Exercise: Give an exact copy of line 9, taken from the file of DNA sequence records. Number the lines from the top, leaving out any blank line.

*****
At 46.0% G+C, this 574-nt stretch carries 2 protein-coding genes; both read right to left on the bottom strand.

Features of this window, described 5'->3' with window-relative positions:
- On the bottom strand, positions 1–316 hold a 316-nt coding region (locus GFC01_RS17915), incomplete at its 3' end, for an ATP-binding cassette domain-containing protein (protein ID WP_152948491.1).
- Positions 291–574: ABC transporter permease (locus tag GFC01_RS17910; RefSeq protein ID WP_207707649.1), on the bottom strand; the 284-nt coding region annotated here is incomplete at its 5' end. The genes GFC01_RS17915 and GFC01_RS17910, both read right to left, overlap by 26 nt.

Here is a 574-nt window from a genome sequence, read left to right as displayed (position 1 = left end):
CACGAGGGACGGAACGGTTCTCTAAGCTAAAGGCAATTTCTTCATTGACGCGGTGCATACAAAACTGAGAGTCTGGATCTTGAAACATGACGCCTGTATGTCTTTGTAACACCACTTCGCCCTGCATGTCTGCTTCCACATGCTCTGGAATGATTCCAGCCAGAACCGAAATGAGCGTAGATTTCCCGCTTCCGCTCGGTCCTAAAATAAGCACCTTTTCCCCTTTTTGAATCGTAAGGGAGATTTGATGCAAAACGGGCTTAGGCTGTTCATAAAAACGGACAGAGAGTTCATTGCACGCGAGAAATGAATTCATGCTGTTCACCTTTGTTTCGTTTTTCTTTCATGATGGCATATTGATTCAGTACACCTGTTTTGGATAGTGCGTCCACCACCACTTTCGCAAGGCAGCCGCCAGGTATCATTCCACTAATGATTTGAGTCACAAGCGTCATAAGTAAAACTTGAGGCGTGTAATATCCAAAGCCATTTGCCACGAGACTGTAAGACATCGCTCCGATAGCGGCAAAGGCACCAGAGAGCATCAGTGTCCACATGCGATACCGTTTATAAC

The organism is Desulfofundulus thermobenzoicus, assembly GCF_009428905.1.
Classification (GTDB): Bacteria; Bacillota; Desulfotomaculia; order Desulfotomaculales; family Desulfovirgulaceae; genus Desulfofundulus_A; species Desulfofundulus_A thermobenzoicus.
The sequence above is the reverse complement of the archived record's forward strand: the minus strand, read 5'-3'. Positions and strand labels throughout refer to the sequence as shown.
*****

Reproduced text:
The sequence above is the reverse complement of the archived record's forward strand: the minus strand, read 5'-3'. Positions and strand labels throughout refer to the sequence as shown.